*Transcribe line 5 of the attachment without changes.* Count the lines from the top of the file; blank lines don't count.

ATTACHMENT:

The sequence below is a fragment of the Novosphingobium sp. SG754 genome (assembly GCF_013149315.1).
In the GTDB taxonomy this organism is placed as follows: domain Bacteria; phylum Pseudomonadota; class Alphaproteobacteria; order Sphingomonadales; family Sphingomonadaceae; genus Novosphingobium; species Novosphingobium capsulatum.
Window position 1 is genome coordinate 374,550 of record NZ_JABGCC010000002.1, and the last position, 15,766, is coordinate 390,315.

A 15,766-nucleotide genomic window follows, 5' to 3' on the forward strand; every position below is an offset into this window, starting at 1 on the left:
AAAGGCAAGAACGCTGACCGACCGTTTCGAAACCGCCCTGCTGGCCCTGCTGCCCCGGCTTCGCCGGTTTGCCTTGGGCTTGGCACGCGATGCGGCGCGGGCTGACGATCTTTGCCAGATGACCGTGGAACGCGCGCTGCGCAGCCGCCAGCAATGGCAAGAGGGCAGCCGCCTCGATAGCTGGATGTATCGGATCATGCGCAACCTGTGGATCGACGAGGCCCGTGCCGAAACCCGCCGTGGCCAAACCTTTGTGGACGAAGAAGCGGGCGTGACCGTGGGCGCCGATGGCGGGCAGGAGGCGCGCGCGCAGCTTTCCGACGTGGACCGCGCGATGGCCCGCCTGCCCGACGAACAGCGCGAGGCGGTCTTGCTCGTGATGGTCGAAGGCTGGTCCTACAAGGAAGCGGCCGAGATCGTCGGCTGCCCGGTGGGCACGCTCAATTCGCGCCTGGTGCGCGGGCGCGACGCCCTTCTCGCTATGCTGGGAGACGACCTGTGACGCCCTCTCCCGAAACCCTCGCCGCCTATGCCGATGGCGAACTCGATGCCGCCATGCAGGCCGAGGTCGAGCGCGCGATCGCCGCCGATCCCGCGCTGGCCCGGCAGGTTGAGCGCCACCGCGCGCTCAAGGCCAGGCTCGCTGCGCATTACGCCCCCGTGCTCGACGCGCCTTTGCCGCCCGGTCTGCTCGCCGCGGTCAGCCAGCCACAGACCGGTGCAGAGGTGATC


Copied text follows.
AAAGGCAAGAACGCTGACCGACCGTTTCGAAACCGCCCTGCTGGCCCTGCTGCCCCGGCTTCGCCGGTTTGCCTTGGGCTTGGCACGCGATGCGGCGCGGGCTGACGATCTTTGCCAGATGACCGTGGAACGCGCGCTGCGCAGCCGCCAGCAATGGCAAGAGGGCAGCCGCCTCGATAGCTGGATGTATCGGATCATGCGCAACCTGTGGATCGACGAGGCCCGTGCCGAAACCCGCCGTGGCCAAACCTTTGTGGACGAAGAAGCGGGCGTGACCGTGGGCGCCGATGGCGGGCAGGAGGCGCGCGCGCAGCTTTCCGACGTGGACCGCGCGATGGCCCGCCTGCCCGACGAACAGCGCGAGGCGGTCTTGCTCGTGATGGTCGAAGGCTGGTCCTACAAGGAAGCGGCCGAGATCGTCGGCTGCCCGGTGGGCACGCTCAATTCGCGCCTGGTGCGCGGGCGCGACGCCCTTCTCGCTATGCTGGGAGACGACCTGTGACGCCCTCTCCCGAAACCCTCGCCGCCTATGCCGATGGCGAACTCGATGCCGCCATGCAGGCCGAGGTCGAGCGCGCGATCGCCGCCGATCCCGCGCTGGCCCGGCAGGTTGAGCGCCACCGCGCGCTCAAGGCCAGGCTCGCTGCGCATTACGCCCCCGTGCTCGACGCGCCTTTGCCGCCCGGTCTGCTCGCCGCGGTCAGCCAGCCACAGACCGGTGCAGAGGTGATC